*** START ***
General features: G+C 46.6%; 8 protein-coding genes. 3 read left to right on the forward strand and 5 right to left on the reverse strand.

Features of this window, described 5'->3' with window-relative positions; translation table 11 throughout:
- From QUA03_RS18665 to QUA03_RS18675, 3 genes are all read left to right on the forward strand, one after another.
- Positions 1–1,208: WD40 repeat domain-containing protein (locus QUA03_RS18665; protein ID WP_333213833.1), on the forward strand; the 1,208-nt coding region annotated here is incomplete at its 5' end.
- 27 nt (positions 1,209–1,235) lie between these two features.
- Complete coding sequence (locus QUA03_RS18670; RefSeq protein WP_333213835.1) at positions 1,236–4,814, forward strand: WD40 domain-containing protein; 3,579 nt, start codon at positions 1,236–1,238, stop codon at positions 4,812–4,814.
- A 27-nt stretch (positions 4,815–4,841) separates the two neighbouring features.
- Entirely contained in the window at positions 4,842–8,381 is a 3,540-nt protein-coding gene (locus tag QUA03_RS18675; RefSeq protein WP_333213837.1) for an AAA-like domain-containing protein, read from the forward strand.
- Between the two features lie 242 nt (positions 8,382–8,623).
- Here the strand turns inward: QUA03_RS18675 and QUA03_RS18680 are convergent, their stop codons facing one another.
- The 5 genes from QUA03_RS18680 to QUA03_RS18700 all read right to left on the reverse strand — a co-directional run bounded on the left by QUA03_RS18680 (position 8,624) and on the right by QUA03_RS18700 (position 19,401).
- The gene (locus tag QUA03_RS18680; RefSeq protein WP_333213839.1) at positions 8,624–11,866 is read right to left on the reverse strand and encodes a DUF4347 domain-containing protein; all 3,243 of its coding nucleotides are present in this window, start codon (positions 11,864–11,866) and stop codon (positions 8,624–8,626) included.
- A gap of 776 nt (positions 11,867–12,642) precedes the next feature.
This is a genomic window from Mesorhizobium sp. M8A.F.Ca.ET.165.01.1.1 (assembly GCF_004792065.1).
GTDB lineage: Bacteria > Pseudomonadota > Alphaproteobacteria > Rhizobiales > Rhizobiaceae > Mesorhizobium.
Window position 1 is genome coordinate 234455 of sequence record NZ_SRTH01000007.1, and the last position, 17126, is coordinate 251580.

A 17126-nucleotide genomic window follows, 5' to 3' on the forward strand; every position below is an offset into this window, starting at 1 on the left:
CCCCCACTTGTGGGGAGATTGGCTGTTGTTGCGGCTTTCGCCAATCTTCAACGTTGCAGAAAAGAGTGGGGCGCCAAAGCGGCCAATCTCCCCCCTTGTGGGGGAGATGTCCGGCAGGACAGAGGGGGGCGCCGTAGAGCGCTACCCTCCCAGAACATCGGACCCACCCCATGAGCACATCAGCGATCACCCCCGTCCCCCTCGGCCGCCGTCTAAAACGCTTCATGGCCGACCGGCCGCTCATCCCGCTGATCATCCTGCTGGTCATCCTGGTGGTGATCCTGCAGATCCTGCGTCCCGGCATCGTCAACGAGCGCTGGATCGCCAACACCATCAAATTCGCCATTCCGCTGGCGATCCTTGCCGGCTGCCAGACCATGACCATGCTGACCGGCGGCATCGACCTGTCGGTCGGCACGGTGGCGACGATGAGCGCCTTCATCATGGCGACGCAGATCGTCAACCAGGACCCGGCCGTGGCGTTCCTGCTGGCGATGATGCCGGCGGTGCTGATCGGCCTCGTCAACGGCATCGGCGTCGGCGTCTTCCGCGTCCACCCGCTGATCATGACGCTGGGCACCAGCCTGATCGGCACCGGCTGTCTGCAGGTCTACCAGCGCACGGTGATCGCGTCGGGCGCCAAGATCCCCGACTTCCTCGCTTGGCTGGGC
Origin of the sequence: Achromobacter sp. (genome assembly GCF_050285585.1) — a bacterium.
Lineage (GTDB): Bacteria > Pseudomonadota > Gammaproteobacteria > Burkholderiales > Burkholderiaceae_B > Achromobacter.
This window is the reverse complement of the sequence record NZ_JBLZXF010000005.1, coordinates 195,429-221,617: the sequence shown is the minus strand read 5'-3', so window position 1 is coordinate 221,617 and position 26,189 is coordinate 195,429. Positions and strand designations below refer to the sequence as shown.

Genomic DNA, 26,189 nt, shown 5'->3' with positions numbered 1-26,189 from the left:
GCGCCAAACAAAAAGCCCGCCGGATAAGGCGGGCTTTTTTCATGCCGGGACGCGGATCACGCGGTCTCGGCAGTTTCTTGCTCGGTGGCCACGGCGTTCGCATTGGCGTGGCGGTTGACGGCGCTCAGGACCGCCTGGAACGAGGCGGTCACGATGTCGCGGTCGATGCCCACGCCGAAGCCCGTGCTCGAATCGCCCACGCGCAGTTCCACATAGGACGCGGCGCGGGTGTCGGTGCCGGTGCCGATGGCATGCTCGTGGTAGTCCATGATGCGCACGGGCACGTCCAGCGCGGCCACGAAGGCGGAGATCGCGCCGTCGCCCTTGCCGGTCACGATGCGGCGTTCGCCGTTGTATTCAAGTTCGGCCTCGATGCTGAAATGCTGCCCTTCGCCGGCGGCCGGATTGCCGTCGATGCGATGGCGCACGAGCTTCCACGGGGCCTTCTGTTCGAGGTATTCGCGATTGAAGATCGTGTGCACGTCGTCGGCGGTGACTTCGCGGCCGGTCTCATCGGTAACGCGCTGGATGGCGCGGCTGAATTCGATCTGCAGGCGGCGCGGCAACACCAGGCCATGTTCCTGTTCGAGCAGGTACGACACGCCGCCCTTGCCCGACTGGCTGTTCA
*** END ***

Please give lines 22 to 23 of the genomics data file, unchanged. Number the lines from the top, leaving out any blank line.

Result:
Genomic DNA, 26,189 nt, shown 5'->3' with positions numbered 1-26,189 from the left:
GCGCCAAACAAAAAGCCCGCCGGATAAGGCGGGCTTTTTTCATGCCGGGACGCGGATCACGCGGTCTCGGCAGTTTCTTGCTCGGTGGCCACGGCGTTCGCATTGGCGTGGCGGTTGACGGCGCTCAGGACCGCCTGGAACGAGGCGGTCACGATGTCGCGGTCGATGCCCACGCCGAAGCCCGTGCTCGAATCGCCCACGCGCAGTTCCACATAGGACGCGGCGCGGGTGTCGGTGCCGGTGCCGATGGCATGCTCGTGGTAGTCCATGATGCGCACGGGCACGTCCAGCGCGGCCACGAAGGCGGAGATCGCGCCGTCGCCCTTGCCGGTCACGATGCGGCGTTCGCCGTTGTATTCAAGTTCGGCCTCGATGCTGAAATGCTGCCCTTCGCCGGCGGCCGGATTGCCGTCGATGCGATGGCGCACGAGCTTCCACGGGGCCTTCTGTTCGAGGTATTCGCGATTGAAGATCGTGTGCACGTCGTCGGCGGTGACTTCGCGGCCGGTCTCATCGGTAACGCGCTGGATGGCGCGGCTGAATTCGATCTGCAGGCGGCGCGGCAACACCAGGCCATGTTCCTGTTCGAGCAGGTACGACACGCCGCCCTTGCCCGACTGGCTGTTCA